Hydra is claiming that the US actually lost World War II, but the Allies used a cosmic cube to alter the course of history.  This seems to be Hydra’s way of justifying bringing things back to the way they were “meant to be”, but seems to just be a story on their part, Cap was a “sleeper” agent in the altered reality until recently activated.   None of these conflicting story elements help reader comprehension.  Messing with time and altering reality can lead to confusion in the best of circumstances, but all of that is just one confusing piece in a series that just keeps getting more confusing. As revealed in issue two, there’s another Steve Rogers running around (in a forest?), but we’re still not sure if that’s a real character, or a figment of his imagination struggling against the cosmic cube altered reality.  More of this alternate Steve is explored here in issue three and while it adds to the mystery, to me he feels less like a character and more like a plot device that’s going to help provide the “out” for this story.   It’s not a good thing when these kinds of plot devices are telegraphed so early in the story, but maybe it’s just some other tangential story device, which isn’t much better as the end result is still a confusing story.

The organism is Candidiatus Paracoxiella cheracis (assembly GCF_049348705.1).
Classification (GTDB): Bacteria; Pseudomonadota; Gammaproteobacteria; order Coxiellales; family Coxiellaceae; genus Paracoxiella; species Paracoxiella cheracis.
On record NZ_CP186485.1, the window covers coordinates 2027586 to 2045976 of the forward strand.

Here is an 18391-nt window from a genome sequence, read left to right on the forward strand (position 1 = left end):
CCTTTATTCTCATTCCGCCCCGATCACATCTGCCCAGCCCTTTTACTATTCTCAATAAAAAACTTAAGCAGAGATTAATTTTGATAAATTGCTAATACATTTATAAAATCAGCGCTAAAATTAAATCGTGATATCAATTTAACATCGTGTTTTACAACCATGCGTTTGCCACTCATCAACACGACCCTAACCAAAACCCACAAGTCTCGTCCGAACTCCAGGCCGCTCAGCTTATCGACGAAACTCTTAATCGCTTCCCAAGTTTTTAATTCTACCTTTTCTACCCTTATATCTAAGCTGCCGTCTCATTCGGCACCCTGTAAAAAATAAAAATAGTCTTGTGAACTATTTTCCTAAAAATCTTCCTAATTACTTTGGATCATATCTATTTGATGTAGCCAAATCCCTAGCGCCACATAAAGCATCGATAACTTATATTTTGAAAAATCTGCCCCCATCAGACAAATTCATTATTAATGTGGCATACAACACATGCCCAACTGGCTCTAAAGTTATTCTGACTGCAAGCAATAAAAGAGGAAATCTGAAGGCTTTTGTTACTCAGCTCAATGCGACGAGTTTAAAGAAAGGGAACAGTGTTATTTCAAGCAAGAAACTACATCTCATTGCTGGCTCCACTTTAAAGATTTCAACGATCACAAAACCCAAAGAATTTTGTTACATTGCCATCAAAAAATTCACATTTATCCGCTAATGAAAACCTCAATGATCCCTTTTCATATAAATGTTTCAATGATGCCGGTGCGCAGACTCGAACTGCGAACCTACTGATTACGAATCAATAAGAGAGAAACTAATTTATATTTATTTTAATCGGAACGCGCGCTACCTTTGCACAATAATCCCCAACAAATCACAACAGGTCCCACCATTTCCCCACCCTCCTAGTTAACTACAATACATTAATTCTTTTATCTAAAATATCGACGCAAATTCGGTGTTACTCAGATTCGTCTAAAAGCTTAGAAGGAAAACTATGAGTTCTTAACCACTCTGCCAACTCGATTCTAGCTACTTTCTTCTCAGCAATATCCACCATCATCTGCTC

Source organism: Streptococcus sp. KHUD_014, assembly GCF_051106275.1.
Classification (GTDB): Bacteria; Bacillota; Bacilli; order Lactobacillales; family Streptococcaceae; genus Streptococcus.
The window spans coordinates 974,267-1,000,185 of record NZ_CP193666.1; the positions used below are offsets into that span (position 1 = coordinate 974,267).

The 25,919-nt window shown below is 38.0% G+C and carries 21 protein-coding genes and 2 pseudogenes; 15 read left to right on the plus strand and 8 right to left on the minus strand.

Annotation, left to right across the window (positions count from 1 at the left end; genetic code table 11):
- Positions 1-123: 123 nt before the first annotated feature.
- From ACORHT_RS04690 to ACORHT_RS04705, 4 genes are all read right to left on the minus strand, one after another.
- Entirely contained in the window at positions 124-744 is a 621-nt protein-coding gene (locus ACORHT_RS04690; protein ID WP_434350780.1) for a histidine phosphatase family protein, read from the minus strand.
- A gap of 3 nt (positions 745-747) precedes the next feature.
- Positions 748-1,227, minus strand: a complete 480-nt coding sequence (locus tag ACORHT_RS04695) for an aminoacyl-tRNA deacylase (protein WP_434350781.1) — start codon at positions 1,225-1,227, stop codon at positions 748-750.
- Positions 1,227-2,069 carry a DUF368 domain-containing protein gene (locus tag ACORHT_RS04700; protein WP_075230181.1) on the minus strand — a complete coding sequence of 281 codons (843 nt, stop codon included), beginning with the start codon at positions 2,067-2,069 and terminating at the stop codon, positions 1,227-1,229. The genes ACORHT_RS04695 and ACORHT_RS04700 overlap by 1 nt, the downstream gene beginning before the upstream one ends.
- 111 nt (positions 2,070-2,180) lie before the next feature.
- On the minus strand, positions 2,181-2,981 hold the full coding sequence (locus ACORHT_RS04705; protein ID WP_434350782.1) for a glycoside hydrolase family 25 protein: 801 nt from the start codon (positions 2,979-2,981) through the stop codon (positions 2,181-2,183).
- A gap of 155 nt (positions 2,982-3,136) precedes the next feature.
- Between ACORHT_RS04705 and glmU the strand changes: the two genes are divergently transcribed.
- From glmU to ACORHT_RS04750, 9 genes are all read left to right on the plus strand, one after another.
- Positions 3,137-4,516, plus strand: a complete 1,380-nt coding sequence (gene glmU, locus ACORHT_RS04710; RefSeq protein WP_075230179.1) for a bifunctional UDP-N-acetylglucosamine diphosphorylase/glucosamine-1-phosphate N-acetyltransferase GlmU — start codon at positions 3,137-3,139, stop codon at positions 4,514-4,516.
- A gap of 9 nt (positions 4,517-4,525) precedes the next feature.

Andrea Sorrentino’s art which I usually enjoy, lacks clarity and adds to the confusion. There were certain parts of the story where I wasn’t sure what was happening from one panel to the next since the art can get really dark at times with a very muddy color palette. I’m not sure if Sorrentino is the best choice of artists for this book with it’s large cast of characters and changing locales. His art is somewhat abstract and when combined with the lack of bold colors and fine facial details, it’s very challenging to tell who is who when not everyone is even in their normal costumes.  As art for art’s sake it is nice to look at, but it fails for me in clearly telling the story.

If you’re a new Marvel reader, I can’t imagine how it must feel to read this event. It can be entertaining at times like a certain scene with Star Lord in this issue, but there’s just so much to wrap your head around that to me, feels like one big mess that got too complicated for it’s own good.  There are lots of characters and it’s hard to tell them apart, I even forgot at first that the Tony Stark in this issue was the AI Tony Stark, signified by the red text in his word balloons, how would a new reader pick up on this?  The bottom line is that this does not feel new reader friendly and it’s hard for even this veteran Marvel reader to wrap my head around the story.

Reviewed by: Shawn Hoklas
(shawn@comicspectrum.com
)
https://comicspectrum.com/ Covering the full spectrum of comics culture